In the Minot Daily News over the weekend was a remarkable letter from a leader in the North Dakota Democratic-NPL which derided our state’s coal industry.
Brad Magnuson, chairman of his party’s Renewable Energy Caucus, says “Long term, coal is not a viable source of energy.”
“Short term, until renewables become exclusive in North Dakota, coal is merely a backup source of energy, and not a primary source,” he continues.
Coal is not “merely a backup source of energy.”
But you don’t have to take my word for it.
We all remember the harsh winter our region just came through. During the depths of the “polar vortex” in January of this year it wasn’t renewables like wind or solar keeping the lights on and the heaters running. It was coal, mostly, as well as natural gas and nuclear power as you can see from the pie chart on the left.
That chart is based on MISO data.
Not only is coal still our region’s primary source of energy – hardly the “backup source” Magnuson ignorantly describes – it’s also our most resilient.
The output of wind and solar farms is very much affected by the weather. Gas plants, meanwhile, while far more reliable than renewables still have some challenges. You readers will remember that Minnesotans suffered from a natural gas shortage during the aforementioned polar vortex, one which had public officials asking them to turn down their thermostats.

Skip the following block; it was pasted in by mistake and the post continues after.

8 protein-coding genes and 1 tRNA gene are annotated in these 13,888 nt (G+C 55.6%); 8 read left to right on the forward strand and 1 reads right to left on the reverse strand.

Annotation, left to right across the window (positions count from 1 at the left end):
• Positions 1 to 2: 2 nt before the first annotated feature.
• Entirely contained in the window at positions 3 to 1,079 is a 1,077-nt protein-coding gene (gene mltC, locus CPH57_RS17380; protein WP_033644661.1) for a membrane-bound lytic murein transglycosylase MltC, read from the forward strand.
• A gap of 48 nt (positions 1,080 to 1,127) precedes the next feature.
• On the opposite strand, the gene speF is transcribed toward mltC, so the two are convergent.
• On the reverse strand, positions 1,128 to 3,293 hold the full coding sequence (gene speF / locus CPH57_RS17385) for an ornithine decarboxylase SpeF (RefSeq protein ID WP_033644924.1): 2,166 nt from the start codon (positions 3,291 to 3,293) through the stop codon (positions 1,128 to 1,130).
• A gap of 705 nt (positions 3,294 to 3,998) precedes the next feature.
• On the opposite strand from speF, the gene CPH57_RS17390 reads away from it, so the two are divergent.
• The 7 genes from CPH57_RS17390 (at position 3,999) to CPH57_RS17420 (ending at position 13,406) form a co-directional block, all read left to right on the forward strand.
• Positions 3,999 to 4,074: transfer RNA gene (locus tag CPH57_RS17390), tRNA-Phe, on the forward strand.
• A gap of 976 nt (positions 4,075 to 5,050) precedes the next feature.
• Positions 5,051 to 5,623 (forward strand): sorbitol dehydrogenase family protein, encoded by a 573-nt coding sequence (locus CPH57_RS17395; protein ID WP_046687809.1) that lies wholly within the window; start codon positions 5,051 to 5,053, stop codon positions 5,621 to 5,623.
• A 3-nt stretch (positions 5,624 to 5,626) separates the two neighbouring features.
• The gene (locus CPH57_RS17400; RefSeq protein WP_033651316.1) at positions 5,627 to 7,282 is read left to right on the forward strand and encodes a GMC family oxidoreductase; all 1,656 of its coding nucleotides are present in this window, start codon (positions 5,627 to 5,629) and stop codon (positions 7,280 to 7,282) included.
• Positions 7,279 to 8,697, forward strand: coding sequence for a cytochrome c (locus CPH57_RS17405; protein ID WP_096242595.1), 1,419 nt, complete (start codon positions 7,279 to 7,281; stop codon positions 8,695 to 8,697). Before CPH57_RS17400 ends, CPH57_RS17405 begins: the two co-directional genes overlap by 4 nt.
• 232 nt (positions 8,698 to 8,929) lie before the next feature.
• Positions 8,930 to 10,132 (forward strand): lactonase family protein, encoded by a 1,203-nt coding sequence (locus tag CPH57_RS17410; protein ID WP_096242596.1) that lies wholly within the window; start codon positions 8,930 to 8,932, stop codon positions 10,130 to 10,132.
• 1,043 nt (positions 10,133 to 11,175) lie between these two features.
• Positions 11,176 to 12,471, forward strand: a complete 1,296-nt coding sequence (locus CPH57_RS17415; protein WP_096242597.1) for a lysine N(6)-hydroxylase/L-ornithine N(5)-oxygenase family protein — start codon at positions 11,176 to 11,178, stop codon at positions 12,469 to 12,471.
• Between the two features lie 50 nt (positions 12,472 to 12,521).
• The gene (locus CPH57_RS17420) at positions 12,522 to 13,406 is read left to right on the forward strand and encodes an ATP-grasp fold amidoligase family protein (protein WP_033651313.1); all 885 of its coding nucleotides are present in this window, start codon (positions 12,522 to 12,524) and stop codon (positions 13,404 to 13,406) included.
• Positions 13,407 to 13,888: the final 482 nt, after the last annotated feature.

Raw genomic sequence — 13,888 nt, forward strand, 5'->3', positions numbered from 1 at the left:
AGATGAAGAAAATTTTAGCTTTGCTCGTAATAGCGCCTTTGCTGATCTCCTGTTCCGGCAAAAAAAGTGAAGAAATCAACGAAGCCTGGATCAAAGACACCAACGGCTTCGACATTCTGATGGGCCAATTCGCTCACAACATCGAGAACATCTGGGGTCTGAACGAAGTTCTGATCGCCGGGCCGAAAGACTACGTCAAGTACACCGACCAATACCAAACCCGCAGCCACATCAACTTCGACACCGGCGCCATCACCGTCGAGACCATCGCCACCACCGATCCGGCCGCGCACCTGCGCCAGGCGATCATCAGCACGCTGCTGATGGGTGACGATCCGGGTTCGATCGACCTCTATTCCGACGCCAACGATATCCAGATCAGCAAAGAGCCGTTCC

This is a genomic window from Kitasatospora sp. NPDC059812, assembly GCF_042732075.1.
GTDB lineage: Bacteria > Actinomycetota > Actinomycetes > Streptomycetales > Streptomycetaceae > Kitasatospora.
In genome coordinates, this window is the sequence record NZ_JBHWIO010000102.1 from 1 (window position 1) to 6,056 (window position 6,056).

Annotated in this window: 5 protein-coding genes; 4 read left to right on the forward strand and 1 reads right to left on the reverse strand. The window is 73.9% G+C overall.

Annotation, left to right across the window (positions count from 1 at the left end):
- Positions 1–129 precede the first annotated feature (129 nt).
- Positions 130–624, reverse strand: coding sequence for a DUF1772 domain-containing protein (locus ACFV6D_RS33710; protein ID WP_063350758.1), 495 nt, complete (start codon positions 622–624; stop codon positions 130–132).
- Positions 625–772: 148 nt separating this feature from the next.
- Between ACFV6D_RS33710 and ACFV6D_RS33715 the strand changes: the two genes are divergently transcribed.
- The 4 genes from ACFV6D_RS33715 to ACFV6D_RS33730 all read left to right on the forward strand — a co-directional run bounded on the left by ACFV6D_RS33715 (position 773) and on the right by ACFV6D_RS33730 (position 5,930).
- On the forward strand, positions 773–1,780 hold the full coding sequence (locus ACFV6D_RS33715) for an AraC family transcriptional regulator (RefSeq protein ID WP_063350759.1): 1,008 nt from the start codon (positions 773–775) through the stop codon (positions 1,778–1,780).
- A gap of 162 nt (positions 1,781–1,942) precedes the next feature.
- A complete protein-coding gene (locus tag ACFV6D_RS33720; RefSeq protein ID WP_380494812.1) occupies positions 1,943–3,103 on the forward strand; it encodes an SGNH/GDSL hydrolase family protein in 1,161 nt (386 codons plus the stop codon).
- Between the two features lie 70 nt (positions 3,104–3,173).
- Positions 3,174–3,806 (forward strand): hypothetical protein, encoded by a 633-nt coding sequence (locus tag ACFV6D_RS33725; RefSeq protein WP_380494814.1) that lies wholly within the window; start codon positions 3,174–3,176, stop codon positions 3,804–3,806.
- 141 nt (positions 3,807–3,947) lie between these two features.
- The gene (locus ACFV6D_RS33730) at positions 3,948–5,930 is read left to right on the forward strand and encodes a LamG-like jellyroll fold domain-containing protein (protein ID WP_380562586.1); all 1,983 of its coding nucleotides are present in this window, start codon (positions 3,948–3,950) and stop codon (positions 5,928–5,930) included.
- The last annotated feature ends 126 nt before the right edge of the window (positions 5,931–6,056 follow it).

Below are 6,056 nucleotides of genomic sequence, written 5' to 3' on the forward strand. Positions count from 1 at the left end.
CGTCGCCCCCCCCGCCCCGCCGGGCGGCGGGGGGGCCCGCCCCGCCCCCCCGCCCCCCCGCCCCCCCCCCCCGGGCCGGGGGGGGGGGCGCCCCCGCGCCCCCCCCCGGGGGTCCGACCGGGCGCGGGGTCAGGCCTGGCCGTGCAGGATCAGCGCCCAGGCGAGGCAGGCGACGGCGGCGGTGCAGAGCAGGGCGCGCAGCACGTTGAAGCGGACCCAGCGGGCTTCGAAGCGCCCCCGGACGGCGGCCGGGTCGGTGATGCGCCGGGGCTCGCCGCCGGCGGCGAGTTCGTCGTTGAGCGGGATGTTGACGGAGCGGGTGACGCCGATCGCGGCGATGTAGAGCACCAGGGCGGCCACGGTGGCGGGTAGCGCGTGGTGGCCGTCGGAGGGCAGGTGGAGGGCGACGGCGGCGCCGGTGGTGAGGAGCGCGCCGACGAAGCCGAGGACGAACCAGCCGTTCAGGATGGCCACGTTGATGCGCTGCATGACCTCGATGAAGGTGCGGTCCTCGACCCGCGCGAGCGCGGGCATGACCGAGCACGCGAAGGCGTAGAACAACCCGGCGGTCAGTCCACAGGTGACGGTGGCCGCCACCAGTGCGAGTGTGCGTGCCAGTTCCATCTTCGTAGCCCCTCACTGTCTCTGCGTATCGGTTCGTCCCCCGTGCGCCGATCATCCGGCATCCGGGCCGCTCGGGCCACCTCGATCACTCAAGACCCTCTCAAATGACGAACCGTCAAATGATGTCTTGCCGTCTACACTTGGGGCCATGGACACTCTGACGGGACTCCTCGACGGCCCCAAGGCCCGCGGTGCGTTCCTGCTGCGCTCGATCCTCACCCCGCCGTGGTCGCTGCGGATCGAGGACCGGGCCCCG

Factories dependent on natural gas had to shut down operations.
This is the problem with the energy debate in America today. So often the loudest voices engaged in it are motivated more by ideology, and partisan considerations, than a pragmatic grasp of reality.
Politically fossil fuels like coal and oil and even natural gas are out of favor. Renewables, meanwhile, are favored. Which leads ideologues like Magnuson and his political party to speak as though coal were a “backup” source of energy even when the facts show it is not.
Coal is what works right now. Future inventions and innovations may change that. If we find a better way to keep the lights on, and the factories running, even when the weather is at its worst I’m all for it.
We just haven’t yet.
Wind and solar as even natural gas, as they are presently comprised, certainly aren’t the answer.